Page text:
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Italy tests the EU’s tolerance

The populist government’s plans to increase the deficit could set it on a collision course with Brussels. We remain bearish Italian bonds and euro peripheral bonds in general.

Leaders of Italy’s coalition government and the finance minister yesterday agreed on a 2.4% GDP deficit target. The new target is higher than our expectation of a deficit “above but close to 2.0%” in 2019. For us, the key issue is not so much the deficit figure in itself, but more the fact that the government plans the same 2.4% deficit for next three years (2019-21). Such deficit targets are unlikely to be welcomed by the European Commission.

Currently, we have limited visibility on the assumptions used in the government’s projections for the budget deficit. Based on our own forecasts for Italian growth and rates, a 2.4% deficit will not lead to any decline in public debt. And even if the latest Italian budget plan does not breach the 3% of GDP ceiling set by the EU’s Stability and Growth Pact, it will still fall foul of EU rules.

Italy could first face warnings and possible sanctions from the European Commission after a lengthy period of consultation. If the EC finds that Italy is in non-compliance with EU rules, it could launch its Excessive Deficit Procedure and eventually fine Italy. Theoretically, Brussels could also suspend part or all of European Structural and Investment Fund commitments to Italy.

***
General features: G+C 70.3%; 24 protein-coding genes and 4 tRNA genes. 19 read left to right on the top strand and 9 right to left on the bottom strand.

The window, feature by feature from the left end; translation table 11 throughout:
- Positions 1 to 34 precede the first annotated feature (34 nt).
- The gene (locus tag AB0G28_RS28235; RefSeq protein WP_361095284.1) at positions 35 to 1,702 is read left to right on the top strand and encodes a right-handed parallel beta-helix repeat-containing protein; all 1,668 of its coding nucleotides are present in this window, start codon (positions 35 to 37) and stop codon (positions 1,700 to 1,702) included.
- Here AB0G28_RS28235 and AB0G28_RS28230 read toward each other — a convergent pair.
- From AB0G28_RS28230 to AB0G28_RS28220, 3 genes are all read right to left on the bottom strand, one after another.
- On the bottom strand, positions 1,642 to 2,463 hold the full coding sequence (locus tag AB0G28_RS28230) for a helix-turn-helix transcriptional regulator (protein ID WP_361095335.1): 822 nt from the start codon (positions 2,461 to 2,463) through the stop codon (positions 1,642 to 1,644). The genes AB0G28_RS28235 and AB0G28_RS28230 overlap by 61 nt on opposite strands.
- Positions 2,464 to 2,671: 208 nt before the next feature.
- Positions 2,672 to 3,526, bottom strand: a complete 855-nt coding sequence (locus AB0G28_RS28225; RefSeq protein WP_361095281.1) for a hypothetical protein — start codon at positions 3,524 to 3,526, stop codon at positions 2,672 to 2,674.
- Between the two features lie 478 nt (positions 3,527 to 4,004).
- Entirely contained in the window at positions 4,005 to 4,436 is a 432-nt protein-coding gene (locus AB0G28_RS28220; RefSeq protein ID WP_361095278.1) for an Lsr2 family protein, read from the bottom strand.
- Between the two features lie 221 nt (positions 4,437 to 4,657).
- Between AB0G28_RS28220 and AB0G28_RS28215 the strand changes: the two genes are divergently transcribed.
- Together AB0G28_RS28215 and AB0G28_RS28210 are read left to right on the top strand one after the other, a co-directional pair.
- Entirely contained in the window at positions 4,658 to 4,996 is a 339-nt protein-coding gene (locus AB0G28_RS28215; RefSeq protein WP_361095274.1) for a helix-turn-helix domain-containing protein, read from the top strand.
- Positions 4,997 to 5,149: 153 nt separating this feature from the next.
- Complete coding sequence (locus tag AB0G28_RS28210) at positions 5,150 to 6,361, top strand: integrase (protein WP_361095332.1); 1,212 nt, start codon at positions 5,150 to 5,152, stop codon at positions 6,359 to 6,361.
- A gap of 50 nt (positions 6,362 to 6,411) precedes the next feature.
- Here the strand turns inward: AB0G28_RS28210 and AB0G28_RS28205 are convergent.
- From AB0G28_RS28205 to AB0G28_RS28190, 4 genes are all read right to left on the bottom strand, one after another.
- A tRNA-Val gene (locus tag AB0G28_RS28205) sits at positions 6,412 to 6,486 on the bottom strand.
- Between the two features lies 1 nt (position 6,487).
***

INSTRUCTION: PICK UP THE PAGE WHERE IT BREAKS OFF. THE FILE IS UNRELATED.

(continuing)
Italian public debt dynamics under three different deficit dynamics

Italian public debt dynamics under three different deficit dynamics

- Click to enlarge


We therefore expect Moody’s and Fitch to announce a one-notch downgrade to Italy’s sovereign credit rating in October. The outlook they assign to their new ratings will be key: a negative outlook would increase the risk of a further downgrade. While we do not expect this to happen yet, a downgrade to sub-investment grade would have major consequences, as it would cause Italian sovereign bonds to be removed from major European bond indices.

At this stage, we are maintaining our bearish stance on euro area peripheral sovereign debt as we expect further volatility linked to Italy. Between confrontations with the EU, a likely ratings downgrade and prospects that economic growth will slow, the outlook for Italy’s sovereign debt remains muddy. Italian government’s assumptions for growth and average servicing cost are key to assess Italian debt sustainability, how the European commission (EC) will react and whether or not rating agencies will take actions.

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Nadia Gharbi
Nadia Gharbi is economist at Pictet Wealth Management. She graduates in Université de Genève, Les Acacias, Canton of Geneva, Switzerland Do not hesitate to contact Pictet for an investment proposal. Do not hesitate to contact Pictet for an investment proposal. Please contact the Zurich Office, the Geneva Office or one of 26 other offices world-wide.
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